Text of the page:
I thought being a barman would be a bit of light relief, but I ended up in a pub in Edgware called The Beehive. The place was patronised by underage drinkers who would always kick off after two bottles of Kronenberg. The bar manager was a pederast called Bex, who used to regularly slip off upstairs with a 14-year old, leaving me to deal with the baying throng. There was a Korean barmaid at one point, and some cunt spat at her and called her a "Japanese bitch". Eventually, when the ashtrays started getting waved around, I'd tell Bex I was going to get some ice and just sit in the basement, relaxing with a cigarette and a bottle of Woodpecker.

Not many fun stories, which is unusual for a barman, granted. I did once accidentally pour someone's girlfriend a white wine and cider (as opposed to soda) - neither saw the funny side. I took it down to the basement and drank it, and it wasn't that bad. But by 10pm, I'd have a thirst on, and serving pint after pint after pint to other people on a Saturday night just isn't on. Somebody got stabbed outside one night, and a gang of idiots turned up for a spot of revenge, laying into a group of kids who'd been sitting by the door, and that was it - I just told Bex to stick his 3 pounds an hour and walked out.

Conclusion - I learnt it's way harder to pour a good pint of lager with a decent head, than to pour a Guinness.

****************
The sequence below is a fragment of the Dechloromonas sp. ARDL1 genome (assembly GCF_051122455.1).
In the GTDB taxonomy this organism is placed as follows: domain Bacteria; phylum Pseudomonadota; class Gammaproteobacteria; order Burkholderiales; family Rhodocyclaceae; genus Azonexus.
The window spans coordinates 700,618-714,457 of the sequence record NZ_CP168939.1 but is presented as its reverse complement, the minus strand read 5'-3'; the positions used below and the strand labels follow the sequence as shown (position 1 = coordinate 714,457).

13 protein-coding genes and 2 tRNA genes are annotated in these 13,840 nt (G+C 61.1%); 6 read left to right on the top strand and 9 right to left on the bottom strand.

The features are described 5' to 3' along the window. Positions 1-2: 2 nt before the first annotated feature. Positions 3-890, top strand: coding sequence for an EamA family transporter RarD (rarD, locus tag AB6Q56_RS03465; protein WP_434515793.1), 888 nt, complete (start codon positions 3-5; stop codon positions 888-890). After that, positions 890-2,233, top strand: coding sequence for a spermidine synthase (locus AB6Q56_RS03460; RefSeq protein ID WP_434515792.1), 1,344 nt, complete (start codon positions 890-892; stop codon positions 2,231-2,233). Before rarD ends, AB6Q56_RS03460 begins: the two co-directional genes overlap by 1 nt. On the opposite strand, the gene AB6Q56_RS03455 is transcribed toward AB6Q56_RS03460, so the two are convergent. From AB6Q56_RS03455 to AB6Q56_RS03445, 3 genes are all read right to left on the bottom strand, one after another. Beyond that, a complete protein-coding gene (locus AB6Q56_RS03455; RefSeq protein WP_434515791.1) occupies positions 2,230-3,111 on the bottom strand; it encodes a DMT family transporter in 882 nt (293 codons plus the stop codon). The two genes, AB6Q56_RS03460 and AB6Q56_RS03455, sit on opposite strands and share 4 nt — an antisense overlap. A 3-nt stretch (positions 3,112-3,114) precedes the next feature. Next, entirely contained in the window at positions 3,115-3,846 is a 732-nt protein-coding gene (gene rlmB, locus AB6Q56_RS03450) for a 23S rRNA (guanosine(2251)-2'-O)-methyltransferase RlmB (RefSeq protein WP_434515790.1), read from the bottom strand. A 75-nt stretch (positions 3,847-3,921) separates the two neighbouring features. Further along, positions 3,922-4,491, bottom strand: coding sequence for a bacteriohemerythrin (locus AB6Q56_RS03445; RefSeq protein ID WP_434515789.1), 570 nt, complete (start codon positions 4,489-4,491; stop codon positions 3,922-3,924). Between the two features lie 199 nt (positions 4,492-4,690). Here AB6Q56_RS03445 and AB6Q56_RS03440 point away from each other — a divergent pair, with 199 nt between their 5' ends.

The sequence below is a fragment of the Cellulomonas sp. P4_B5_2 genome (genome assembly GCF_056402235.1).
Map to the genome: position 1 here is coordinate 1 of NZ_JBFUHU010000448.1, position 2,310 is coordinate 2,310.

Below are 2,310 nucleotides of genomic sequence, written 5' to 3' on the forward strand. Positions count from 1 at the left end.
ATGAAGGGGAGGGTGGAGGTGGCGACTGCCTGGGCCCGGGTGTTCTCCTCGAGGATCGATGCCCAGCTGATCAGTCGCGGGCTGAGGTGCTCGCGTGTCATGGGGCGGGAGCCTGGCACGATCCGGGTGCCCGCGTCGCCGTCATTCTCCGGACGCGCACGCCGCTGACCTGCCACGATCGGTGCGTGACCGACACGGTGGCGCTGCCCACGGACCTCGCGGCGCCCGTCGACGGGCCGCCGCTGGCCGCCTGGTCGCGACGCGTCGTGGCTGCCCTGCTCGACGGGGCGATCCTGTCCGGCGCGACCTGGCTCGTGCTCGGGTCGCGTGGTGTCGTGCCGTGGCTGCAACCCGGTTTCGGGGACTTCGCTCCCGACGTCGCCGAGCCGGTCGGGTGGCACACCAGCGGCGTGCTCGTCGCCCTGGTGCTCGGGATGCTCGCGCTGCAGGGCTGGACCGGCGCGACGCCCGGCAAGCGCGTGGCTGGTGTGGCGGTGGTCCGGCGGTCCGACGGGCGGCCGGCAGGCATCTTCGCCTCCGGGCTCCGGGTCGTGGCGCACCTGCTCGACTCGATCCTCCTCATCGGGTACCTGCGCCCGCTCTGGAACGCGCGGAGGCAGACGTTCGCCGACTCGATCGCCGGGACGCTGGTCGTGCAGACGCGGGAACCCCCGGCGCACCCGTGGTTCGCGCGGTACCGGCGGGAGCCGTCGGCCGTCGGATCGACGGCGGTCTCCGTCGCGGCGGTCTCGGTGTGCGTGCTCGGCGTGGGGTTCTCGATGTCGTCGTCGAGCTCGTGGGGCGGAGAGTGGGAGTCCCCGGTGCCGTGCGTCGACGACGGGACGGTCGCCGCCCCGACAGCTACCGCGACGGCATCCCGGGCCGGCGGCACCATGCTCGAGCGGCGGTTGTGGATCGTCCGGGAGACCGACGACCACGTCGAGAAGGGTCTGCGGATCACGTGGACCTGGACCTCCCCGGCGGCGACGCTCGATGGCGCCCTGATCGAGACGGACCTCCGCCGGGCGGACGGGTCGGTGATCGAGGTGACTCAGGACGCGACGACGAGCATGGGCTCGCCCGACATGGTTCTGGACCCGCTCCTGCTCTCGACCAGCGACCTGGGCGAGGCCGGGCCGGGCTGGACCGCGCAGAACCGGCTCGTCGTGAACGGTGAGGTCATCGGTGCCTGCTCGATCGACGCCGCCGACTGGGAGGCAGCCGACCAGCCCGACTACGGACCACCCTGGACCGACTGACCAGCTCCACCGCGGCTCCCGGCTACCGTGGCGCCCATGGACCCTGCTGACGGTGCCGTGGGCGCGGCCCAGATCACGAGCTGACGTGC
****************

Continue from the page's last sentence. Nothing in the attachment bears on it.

Assuming anyone's still reading at this stage, I would like to point out my findings. Yes, in some respects, I have worked in menial, crap jobs when I could have signed on, foregone the TG albums, and avoided work. You could argue that immersing myself in the psychogeography of the route of the Number 36 is a poor substitute for all the additional books I could have read had I never shown up at the Camberwell depot. But I had to live on something.

However, I'd like to go back to the whole counter culture / wage slave intersection. In all my jobs, I believe I have met a wider range of people from all sorts of background than I would have had I stayed in some isolated 'scene'. I also managed to get to grips with workplace psychology, how to cover my back and test limits, and the methods by which a number of commercial enterprises operate. This is no fucking advert for going out and getting a job, but I refuse to buy into this absurd notion that the workplace is a pen for mindless sheep (to be clear - this is NOT what I read into K-Punk's piece, but more a criticism of other, more romantically minded 'individuals', whose scribblings I've had the grave misfortune to witness).

I've seen some lunatics in shirts and ties and London Transport jumpers who would probably shock most self-professed 'alternatives' with their outlandish behaviour and offbeat personalities. The idea that everyone who passes through these temp agencies, pubs, depots, offices and factories is a dull clone, compared to Davey O' Cool down the Music and Video Exchange, would be amusing if it wasn't quite so repulsive.

Overall, life's too short for regrets though. If I was told I'd never be allowed to write again, I wouldn't have a problem with sweeping the streets, if that's what it came down to. I'm not cursed with the Protestant work ethic or 'job pride', thank you very much. And it's really for the best that I couldn't ever play guitar, cos I would have been the most arrogant, power-mad, irritating cunt to ever have disgraced the cover of 'Melody Maker' had I been able to play more than an atrocious rendition of "Chainsaw" by The Ramones. No shit!